Although it is common engineering practice to model turbulent mass transport by assuming the turbulent mass flux as proportional to the local mean concentration gradient, it is well known that the applicability of this assumption is very limited, especially when the length scales and time scales of the transport process are not much smaller than the scales of variations in either the velocity or the concentration fields. In the present work the formalism of stochastic Green's functions is used to derive general, nonlocal, integrodifferential equations for turbulent transport that incorporate the multiscale aspects of the phenomena of absolute and relative dispersion. It is shown that the turbulent mass fluxes are in general equal to convolutions over space and time of the mean concentration gradients with space- and time-dependent kernel functions. By introducing different closure approximations for the kernel functions one can obtain in a systematic, deductive, manner a variety of common models for turbulent transport, corresponding to either local or nonlocal descriptions of dispersion.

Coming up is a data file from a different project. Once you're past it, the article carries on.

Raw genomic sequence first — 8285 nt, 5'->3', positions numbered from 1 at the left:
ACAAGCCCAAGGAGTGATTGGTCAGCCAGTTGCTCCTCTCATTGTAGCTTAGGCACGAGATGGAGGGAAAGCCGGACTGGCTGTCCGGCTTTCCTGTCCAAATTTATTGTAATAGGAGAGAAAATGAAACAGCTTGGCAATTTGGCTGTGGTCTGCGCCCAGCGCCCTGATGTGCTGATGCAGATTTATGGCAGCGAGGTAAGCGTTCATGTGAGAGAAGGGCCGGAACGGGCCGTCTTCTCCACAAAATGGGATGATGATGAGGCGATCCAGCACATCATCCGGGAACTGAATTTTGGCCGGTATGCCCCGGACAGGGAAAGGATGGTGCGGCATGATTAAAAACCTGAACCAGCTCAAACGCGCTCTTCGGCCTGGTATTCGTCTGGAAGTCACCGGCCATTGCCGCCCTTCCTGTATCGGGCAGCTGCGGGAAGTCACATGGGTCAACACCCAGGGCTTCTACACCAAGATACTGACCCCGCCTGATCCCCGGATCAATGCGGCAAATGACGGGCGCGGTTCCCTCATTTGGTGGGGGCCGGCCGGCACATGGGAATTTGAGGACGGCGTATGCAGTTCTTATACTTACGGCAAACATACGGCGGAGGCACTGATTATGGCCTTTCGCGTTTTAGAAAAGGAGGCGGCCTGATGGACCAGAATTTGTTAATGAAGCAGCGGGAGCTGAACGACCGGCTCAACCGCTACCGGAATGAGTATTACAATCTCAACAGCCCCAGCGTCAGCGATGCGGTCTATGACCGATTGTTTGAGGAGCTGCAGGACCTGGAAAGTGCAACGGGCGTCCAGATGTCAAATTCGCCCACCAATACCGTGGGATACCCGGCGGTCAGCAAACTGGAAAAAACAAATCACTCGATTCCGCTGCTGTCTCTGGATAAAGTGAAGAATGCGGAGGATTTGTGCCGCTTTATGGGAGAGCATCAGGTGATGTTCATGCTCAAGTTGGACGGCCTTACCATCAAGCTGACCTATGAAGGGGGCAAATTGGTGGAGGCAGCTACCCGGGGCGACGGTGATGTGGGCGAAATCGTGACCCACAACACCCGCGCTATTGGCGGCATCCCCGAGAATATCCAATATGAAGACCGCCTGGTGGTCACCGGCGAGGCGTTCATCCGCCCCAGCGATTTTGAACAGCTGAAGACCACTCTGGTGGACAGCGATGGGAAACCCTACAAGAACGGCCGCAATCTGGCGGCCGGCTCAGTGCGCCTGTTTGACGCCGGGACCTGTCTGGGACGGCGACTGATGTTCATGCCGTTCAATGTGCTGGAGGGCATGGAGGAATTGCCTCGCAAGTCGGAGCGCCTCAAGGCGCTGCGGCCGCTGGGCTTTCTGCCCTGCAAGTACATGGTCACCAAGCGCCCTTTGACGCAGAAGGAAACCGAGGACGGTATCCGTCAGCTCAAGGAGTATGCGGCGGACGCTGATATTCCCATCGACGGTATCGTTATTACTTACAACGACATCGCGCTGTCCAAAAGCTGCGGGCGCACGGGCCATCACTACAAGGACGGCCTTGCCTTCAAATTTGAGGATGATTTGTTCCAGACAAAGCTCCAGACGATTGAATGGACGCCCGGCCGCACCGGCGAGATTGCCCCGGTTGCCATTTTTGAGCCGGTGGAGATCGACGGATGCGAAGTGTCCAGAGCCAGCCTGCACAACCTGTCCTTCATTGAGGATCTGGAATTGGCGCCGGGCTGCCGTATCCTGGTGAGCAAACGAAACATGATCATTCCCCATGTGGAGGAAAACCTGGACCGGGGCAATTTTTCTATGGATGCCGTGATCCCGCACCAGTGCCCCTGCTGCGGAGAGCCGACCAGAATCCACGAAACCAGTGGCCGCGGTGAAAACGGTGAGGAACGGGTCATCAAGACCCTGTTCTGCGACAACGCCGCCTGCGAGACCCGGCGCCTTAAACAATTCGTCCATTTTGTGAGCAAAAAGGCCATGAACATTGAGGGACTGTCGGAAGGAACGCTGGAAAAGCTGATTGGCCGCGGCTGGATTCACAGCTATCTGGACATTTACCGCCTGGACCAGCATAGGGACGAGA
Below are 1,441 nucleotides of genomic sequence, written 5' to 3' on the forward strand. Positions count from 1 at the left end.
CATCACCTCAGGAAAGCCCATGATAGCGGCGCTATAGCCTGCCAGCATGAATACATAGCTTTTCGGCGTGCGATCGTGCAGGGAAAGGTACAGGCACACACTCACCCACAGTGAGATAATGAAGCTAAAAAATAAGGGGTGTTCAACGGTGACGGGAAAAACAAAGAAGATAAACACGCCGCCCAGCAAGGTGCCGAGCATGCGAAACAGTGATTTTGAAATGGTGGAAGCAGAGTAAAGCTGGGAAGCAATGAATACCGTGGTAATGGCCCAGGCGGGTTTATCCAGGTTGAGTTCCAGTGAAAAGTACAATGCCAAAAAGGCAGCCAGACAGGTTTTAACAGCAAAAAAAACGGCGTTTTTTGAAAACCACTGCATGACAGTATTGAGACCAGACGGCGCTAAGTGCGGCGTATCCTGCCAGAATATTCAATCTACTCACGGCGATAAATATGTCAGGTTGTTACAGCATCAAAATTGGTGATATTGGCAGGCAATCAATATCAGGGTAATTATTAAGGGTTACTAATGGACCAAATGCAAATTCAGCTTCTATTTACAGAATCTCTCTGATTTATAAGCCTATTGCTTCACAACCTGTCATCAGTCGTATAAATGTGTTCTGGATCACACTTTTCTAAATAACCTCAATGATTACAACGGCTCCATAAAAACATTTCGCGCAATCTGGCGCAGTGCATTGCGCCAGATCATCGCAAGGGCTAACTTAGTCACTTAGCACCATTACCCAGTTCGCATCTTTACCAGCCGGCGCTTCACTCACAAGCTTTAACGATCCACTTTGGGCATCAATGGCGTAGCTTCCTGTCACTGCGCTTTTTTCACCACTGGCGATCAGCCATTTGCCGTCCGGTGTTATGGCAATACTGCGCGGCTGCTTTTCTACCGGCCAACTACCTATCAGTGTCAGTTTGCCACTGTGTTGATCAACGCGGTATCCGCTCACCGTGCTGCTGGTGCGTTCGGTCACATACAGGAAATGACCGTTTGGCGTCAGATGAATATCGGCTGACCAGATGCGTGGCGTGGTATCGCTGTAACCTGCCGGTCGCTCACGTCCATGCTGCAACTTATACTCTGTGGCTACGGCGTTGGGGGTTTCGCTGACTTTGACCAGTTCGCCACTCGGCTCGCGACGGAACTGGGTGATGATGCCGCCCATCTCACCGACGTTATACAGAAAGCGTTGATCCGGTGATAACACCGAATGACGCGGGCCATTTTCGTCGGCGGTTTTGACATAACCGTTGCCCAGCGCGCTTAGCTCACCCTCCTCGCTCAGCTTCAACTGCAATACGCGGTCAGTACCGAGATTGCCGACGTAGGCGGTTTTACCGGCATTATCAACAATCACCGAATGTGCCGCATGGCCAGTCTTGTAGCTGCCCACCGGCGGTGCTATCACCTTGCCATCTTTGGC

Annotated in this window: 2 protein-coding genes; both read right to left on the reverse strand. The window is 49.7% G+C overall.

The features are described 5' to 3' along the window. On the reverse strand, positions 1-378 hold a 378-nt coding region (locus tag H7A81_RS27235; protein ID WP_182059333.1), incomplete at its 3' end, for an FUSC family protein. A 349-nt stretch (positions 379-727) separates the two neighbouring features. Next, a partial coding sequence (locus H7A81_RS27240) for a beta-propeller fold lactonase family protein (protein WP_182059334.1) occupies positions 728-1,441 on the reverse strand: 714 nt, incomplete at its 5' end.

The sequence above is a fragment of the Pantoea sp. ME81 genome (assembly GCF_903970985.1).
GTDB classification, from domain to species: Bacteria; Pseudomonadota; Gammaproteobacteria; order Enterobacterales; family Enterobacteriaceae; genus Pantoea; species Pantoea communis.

All Science Journal Classification (ASJC) codes
- Chemical Engineering(all)
- Industrial and Manufacturing Engineering